As Fed raises rates, popular bond index funds get pinched

FILE- In this June 13, 2018, file photo a television screen on the floor of the New York Stock Exchange shows the rate decision of the Federal Reserve. Even bonds, the buttoned-down and conservative part of any portfolio, carry their own risks. And some of the most popular types of bond funds can be particularly susceptible to them. Investors are getting a reminder of these risks after the Federal Reserve lifted its benchmark interest rate by another quarter of a percentage point this week. (AP Photo/Richard Drew, File)

NEW YORK — For holders of bond funds, the Federal Reserve is providing a reminder that even those buttoned-down, conservative investments carry some risk.

Bond prices fall as interest rates rise, and the Fed raised its benchmark interest rate by another quarter of a percentage point Wednesday. The central bank also said it may raise rates two more times this year, a faster pace than it indicated a few months ago.

With interest rates on the rise, the prices of bonds siting in funds' portfolios could drop because they suddenly look less attractive than newly issued bonds. Even if the fund doesn't sell the bond, and thereby avoids locking in the paper loss, its share price will drop. The largest bond mutual fund dipped 0.1 percent on Wednesday and has lost 2.4 percent so far this year.

Bond funds have grown in popularity as aging populations seek a steady source of income with less risk than stocks. Bond funds that track indexes are particularly in favor because they carry significantly lower fees than managed funds and have a solid track record.

One way to measure how much pain a bond fund will incur is by looking at something called its "duration." This number shows roughly how big a loss to expect if interest rates climb by one percentage point.

The duration for the Bloomberg Barclays U.S. Aggregate index, which is the benchmark for some of the biggest bond funds and ETFs, hit 6.1 at the end of the first quarter. It's been marching steadily higher after sitting at 5.3 five years ago and 4.4 a decade earlier, according to the Investment Company Institute.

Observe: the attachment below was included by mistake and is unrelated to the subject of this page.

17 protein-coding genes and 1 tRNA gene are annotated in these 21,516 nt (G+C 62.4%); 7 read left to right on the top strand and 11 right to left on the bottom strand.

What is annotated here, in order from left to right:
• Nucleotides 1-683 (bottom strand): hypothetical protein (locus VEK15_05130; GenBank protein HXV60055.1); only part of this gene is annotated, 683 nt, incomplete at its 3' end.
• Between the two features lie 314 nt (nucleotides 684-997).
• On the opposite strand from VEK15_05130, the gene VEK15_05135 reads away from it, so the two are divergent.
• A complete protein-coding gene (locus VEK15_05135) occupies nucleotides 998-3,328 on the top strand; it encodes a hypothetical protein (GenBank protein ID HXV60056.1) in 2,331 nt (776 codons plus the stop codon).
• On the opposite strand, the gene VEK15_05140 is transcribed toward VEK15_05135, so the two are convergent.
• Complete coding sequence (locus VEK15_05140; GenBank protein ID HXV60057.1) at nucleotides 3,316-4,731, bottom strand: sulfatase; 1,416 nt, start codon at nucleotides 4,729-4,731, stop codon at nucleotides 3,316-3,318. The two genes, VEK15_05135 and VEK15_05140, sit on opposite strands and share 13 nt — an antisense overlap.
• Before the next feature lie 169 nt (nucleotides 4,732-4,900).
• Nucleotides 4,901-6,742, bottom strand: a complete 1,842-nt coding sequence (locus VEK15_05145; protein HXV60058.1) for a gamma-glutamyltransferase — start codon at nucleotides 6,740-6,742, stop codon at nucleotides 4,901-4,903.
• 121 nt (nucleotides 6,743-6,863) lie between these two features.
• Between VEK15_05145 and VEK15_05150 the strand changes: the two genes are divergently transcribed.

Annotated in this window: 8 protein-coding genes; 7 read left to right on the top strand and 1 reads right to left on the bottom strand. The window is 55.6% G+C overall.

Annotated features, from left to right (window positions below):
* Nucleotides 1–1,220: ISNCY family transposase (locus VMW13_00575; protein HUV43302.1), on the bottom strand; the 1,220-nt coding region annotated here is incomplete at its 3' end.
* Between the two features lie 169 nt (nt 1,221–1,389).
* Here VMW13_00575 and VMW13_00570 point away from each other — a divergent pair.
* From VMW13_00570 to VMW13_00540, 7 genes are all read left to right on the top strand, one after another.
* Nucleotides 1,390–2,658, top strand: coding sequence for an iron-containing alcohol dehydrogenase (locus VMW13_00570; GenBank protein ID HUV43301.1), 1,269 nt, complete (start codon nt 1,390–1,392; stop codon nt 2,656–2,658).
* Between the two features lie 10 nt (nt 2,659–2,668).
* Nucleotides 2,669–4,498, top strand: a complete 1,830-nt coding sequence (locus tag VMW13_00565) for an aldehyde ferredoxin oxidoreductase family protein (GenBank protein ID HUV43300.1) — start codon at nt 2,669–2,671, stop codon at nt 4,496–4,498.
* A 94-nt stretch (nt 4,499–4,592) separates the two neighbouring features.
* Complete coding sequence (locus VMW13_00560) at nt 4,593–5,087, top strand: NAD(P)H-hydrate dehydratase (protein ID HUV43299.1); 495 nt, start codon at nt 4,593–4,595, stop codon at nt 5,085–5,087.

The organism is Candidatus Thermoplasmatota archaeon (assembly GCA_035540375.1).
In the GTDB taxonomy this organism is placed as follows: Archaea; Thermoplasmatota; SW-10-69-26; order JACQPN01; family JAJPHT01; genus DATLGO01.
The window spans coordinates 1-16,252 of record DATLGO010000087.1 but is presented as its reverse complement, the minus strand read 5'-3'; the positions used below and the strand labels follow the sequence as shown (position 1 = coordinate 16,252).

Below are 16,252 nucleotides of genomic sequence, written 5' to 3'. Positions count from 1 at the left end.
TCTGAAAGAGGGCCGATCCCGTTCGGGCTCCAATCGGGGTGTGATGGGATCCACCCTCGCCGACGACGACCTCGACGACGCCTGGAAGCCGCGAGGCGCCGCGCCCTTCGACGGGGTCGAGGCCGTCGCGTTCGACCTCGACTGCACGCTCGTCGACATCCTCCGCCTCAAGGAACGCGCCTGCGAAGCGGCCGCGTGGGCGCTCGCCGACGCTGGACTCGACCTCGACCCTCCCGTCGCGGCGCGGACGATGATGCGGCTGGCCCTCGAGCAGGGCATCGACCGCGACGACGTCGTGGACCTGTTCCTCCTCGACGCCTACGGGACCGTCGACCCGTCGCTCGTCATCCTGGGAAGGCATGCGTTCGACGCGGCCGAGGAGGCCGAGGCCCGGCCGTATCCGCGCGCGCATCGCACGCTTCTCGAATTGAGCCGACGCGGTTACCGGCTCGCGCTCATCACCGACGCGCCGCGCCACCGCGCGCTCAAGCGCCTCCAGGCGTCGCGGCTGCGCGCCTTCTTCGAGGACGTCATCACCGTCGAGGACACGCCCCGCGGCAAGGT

But not every bond fund is seeing its potential riskiness increase as much.

"The only ones that are lengthening are index funds, the others are fairly flat," said Sean Collins, chief economist at the Investment Company Institute.

While index funds that track the Bloomberg Barclays U.S. Aggregate have seen their durations extend by 15 percent over the last five years, the average taxable bond mutual fund's has moved up to just 4.1 from 3.9. Narrow the focus to only high-quality, investment-grade bond funds, and the average duration has remained flat at 3.

It's a result of how bond fund managers have adjusted their portfolios due to worries about rising rates. To protect themselves, many have stuck with shorter-term bonds, which typically get hurt less by rising rates than the longer-term bonds that dominate the broadest indexes.

That means investors who ditched their actively managed bond funds for index bond funds in recent years may also have raised their susceptibility to a rise in rates. Last year, investors poured $210 billion into taxable bond funds that track indexes, versus $179 billion for actively managed ones, according to Morningstar.

Of course, some analysts have been warning for years that interest rates were set to skyrocket and send bond funds to big losses, only to see rates stay low. Aging populations around the world are hungry for income, and their resultant demand for bonds has helped to keep prices high and rates low.

Plus, not all bond index funds have the same amount of duration. Investors can control how much interest-rate risk they want by moving to short-term bond index funds.

Interest rates have been climbing fairly steadily since last autumn, and the yield on the 10-year Treasury sat at 2.98 percent on Wednesday. Economists at Deutsche Bank expect it to hit 3.25 percent by the end of the year. Goldman Sachs strategists predict the yield will hit 3.60 percent by the end of next year.

If rates rise in a gradual way, bond index funds could still come out OK. Even though prices would be dropping for the bonds in their portfolios, they could eventually offset those losses with the additional income they'd be getting after buying higher-yielding, newly issued bonds.

In the meantime, bond index funds will likely continue to have the advantage when it comes to fees. Bond index funds kept just $7 of every $10,000 invested last year to cover their expenses, compared with $55 for actively managed bond funds, according to the Investment Company Institute.

So, bond index funds will still hold onto their benefits, even as rates rise, but their risks will also grow. It's just another reminder that no investment is perfect, or perfectly safe.

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